Phil Davidson of American Century Investments takes a slow and steady approach to value investing, stressing avoiding losers as he has built nearly $33 billion in assets under management in nine mutual funds. His numbers tell the story, having delivered an annualized net return of 8 percent over the past 15 years vs. just 4.6 percent for the S&P 500 (INDEXSP:.INX).

Quant Funds Phil Davidson

Phil Davidson on the different styles of value investing

“There are different styles of value investing, with different outcomes in terms of volatility,” Davidson noted in a recent issue of Value Investor Insight. “We consider ourselves more at the quality end of the spectrum, trying to buy good businesses at attractive valuations as opposed to buying statistically cheap stocks of often damaged businesses and hoping they turn around.”

Although Phil Davidson apparently takes a swipe at statistically driven investment decision making, he sure talks like an algorithmic trader as he looks to buy on a drawdown (loss) and looks for a good company to revert back to its historical mean.

“Right down the middle of the plate for us is a company under earning relative to its more normal returns on capital and whose stock is trading at what we consider a below-normal valuation,” Davidson said, outlining a buy after negative drawdown strategy. “We’re looking to make money on the mean reversion of both returns and of valuations. Buying decent companies when they’re out of favor typically produces a return pattern with lower volatility, which we consider congruent with growing wealth over time.”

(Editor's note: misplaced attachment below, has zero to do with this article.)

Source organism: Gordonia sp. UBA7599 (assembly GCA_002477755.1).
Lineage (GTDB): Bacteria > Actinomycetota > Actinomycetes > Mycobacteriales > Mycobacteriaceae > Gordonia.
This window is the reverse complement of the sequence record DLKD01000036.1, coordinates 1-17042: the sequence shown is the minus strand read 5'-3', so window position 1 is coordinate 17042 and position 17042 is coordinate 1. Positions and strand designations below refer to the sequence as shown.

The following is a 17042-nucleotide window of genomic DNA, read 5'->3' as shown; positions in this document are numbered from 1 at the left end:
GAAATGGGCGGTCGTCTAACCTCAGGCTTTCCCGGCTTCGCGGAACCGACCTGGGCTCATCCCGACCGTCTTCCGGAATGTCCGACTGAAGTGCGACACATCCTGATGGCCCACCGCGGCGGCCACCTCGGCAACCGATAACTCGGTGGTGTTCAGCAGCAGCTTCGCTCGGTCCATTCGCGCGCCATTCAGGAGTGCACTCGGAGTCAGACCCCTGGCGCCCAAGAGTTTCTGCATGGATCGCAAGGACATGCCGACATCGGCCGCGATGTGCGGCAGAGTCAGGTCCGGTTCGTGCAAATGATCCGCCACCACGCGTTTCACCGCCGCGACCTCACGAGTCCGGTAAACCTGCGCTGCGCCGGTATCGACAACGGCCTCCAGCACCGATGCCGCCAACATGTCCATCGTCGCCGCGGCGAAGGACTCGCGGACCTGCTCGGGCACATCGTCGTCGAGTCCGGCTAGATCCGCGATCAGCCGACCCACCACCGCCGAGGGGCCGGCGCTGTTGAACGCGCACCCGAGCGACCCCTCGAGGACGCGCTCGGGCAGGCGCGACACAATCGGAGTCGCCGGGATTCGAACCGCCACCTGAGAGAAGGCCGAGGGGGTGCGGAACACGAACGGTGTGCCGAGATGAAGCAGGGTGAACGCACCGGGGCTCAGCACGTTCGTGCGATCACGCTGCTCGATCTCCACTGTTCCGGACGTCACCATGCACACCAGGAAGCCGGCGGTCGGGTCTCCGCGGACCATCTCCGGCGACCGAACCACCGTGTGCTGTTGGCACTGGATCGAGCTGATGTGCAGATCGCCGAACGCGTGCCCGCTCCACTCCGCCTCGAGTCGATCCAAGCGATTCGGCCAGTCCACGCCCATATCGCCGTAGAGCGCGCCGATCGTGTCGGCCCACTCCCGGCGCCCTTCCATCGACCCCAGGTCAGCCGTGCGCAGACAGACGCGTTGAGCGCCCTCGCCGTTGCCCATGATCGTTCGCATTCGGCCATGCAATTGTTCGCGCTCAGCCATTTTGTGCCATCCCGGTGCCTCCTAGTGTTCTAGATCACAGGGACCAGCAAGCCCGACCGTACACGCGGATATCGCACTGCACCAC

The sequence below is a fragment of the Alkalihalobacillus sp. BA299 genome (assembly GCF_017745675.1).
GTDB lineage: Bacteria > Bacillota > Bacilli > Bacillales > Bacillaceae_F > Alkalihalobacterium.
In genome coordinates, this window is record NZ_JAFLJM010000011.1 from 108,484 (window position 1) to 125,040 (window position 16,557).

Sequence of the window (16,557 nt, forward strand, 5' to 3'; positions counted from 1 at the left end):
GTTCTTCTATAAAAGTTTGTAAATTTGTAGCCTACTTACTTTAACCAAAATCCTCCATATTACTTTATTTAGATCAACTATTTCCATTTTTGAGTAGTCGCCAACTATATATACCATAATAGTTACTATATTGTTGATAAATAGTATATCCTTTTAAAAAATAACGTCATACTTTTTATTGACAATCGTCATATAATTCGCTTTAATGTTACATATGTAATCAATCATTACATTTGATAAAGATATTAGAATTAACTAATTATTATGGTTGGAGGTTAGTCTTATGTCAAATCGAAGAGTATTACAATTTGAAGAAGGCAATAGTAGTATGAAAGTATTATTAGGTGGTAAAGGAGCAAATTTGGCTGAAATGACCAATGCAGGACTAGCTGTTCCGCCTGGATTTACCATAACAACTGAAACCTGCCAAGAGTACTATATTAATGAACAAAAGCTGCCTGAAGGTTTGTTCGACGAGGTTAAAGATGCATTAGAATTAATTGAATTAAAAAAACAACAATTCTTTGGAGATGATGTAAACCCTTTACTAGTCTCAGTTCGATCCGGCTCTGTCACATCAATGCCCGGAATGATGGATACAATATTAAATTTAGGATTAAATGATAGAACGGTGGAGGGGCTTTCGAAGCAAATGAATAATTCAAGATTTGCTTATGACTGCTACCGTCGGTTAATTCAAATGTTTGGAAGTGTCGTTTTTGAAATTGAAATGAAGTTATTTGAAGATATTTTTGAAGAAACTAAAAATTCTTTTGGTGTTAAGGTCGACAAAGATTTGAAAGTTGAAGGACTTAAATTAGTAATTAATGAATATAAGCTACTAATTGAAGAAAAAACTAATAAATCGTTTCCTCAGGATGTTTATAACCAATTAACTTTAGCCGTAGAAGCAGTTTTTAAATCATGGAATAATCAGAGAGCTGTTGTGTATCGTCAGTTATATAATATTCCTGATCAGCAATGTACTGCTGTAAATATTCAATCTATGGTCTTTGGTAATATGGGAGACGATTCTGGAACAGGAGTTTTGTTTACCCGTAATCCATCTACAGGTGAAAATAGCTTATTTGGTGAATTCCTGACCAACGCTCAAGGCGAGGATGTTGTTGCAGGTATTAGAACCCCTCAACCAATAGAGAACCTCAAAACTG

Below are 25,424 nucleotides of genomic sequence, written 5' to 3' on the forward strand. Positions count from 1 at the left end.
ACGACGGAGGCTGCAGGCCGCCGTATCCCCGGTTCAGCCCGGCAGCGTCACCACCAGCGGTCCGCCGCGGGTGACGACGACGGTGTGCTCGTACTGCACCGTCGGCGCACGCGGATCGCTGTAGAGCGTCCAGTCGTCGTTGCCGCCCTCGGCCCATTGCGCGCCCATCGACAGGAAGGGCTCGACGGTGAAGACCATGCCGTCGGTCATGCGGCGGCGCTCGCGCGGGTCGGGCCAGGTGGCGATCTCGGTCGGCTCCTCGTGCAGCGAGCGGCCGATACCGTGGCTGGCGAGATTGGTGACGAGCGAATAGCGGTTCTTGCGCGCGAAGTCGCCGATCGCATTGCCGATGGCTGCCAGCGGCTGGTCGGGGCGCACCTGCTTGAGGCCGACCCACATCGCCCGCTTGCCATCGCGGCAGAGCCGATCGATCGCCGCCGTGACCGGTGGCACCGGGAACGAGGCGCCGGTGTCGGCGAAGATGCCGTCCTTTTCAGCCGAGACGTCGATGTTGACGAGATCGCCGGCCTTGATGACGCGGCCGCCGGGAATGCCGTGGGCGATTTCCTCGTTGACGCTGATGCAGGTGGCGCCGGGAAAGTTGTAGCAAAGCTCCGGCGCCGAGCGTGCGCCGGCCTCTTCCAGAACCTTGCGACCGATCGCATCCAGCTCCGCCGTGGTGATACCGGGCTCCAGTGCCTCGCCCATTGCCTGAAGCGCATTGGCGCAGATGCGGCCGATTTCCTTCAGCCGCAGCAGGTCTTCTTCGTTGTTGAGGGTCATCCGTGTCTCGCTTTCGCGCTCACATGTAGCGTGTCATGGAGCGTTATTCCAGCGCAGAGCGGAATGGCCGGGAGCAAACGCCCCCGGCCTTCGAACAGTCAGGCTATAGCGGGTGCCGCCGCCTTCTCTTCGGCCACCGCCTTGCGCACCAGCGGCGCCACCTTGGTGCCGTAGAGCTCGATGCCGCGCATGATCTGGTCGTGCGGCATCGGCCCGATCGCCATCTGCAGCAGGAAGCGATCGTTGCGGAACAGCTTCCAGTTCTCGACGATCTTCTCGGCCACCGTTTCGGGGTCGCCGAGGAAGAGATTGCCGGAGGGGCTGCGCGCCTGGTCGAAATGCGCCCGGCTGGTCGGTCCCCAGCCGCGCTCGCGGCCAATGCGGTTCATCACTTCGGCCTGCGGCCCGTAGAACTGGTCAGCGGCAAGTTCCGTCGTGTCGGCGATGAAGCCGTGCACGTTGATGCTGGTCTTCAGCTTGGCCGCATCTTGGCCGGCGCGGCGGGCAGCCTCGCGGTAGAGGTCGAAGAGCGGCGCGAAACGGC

Extending the algorithmic trader’s mentality

Phil Davidson extends the algorithmic trader’s mentality when he looks at cyclicality and how they played an investment in a tech industry hot shot leader.  “In a somewhat different way we took advantage of cyclicality to increase our stake in Applied Materials, Inc. (NASDAQ:AMAT) last year. It is one of the leading players in semiconductor manufacturing equipment, with a history of higher and less-volatile returns than peers in what still can be a fairly volatile industry,” said the value investor who has successfully avoided volatility. “We were buying during a down period for earnings as end customers cut back on capital spending. Maybe we got a bit lucky that the company announced later in the year a transformational merger with Tokyo Electron, which we expect will be highly accretive for Applied Materials shareholders. But that’s another byproduct of investing in higher-quality businesses with good managements and good balance sheets: they tend to do the right thing for shareholders over time,” he said, explaining a fundamental tactic in a mean reversion strategy.

Phil Davidson then moved to explain his mathematical scoring system for determining value. “We have set broad ranges to be plus or minus 1000 basis points relative to our benchmark at the sector level and plus or minus 500 basis points at the security level,” he said. “At the stock level we tend to be within 300 basis points over and under the benchmark and pay particular attention to our biggest variances.”

Phil Davidson talks quant

Then speaking like a quantitative manager he talks about his win percentage and size of win. “You want to have good batting averages on those – swinging and missing on your top 10 overweights would make it hard to outperform,” he says.

“Over time if we have skill in ranking by value a reasonably diversified portfolio, we believe that wins out over trying to move in and out of the market,” Phil Davidson said, which, in the end, is a classic statement for a value investor.